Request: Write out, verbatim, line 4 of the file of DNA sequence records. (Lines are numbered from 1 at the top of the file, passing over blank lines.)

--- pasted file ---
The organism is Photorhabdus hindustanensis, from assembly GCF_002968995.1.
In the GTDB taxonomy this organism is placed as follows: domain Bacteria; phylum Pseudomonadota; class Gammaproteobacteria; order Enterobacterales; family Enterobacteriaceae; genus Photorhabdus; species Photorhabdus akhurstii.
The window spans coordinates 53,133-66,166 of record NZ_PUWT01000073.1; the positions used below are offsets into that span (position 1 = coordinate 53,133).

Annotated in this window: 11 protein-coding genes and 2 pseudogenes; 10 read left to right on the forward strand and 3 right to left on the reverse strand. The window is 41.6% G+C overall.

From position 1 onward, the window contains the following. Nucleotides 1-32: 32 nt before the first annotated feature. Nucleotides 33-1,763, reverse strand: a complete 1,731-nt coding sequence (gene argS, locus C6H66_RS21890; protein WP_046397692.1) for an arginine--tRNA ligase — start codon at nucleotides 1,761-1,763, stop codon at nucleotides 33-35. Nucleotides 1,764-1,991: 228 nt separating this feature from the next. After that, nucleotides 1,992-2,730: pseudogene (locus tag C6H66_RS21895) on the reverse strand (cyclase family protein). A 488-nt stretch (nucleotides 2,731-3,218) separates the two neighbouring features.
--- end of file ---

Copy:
Annotated in this window: 11 protein-coding genes and 2 pseudogenes; 10 read left to right on the forward strand and 3 right to left on the reverse strand. The window is 41.6% G+C overall.